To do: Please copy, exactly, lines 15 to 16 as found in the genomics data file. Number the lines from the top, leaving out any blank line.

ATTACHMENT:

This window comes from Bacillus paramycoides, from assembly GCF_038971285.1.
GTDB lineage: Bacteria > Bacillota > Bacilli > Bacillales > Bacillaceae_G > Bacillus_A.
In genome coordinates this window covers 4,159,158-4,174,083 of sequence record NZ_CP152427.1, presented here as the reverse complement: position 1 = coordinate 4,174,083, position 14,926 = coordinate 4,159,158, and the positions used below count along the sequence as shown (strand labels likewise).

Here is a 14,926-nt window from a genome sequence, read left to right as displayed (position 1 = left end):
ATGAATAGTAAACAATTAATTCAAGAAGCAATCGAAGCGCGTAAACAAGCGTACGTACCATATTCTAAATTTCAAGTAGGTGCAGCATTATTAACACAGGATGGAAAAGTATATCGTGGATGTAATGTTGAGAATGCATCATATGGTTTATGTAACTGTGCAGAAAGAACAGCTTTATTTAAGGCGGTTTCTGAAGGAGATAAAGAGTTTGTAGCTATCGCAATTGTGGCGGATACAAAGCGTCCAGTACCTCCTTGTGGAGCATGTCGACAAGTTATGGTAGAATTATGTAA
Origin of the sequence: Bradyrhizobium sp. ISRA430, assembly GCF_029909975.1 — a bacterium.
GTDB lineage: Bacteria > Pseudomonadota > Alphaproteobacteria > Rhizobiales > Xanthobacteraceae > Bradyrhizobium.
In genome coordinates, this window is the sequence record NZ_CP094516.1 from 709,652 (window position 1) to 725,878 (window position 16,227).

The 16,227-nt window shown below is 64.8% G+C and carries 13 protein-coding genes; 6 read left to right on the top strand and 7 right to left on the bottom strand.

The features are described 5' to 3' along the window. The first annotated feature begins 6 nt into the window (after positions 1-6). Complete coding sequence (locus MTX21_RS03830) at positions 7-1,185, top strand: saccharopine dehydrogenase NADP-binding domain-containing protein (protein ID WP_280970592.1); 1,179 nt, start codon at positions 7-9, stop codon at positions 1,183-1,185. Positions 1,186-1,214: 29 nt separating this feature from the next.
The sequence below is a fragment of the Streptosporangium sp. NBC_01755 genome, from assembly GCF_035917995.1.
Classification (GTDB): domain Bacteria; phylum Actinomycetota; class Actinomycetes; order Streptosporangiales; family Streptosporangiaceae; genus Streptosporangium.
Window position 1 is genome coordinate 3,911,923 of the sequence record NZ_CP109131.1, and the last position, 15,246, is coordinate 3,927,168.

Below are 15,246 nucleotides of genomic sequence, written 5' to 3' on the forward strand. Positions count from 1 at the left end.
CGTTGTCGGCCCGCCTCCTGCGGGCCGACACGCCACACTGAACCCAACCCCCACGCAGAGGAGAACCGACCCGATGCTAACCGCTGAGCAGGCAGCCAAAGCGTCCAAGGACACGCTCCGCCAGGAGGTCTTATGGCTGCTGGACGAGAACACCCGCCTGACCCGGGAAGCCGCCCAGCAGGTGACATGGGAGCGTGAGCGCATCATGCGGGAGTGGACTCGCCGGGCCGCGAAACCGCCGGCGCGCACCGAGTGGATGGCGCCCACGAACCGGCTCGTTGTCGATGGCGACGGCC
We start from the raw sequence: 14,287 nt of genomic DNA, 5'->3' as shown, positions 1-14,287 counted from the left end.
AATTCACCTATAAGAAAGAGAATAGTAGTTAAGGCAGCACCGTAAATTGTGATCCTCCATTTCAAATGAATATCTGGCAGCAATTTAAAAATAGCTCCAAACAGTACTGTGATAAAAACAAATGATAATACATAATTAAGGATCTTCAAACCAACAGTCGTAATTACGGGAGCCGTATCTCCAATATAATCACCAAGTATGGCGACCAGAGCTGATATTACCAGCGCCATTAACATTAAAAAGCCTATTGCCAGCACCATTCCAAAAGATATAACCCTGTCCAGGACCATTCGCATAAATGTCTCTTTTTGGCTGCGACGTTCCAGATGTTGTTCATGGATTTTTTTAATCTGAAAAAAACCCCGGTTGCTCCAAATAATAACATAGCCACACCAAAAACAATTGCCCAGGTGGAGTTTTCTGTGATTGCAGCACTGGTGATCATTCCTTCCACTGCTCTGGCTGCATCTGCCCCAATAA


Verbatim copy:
CGTTGTCGGCCCGCCTCCTGCGGGCCGACACGCCACACTGAACCCAACCCCCACGCAGAGGAGAACCGACCCGATGCTAACCGCTGAGCAGGCAGCCAAAGCGTCCAAGGACACGCTCCGCCAGGAGGTCTTATGGCTGCTGGACGAGAACACCCGCCTGACCCGGGAAGCCGCCCAGCAGGTGACATGGGAGCGTGAGCGCATCATGCGGGAGTGGACTCGCCGGGCCGCGAAACCGCCGGCGCGCACCGAGTGGATGGCGCCCACGAACCGGCTCGTTGTCGATGGCGACGGCC
We start from the raw sequence: 14,287 nt of genomic DNA, 5'->3' as shown, positions 1-14,287 counted from the left end.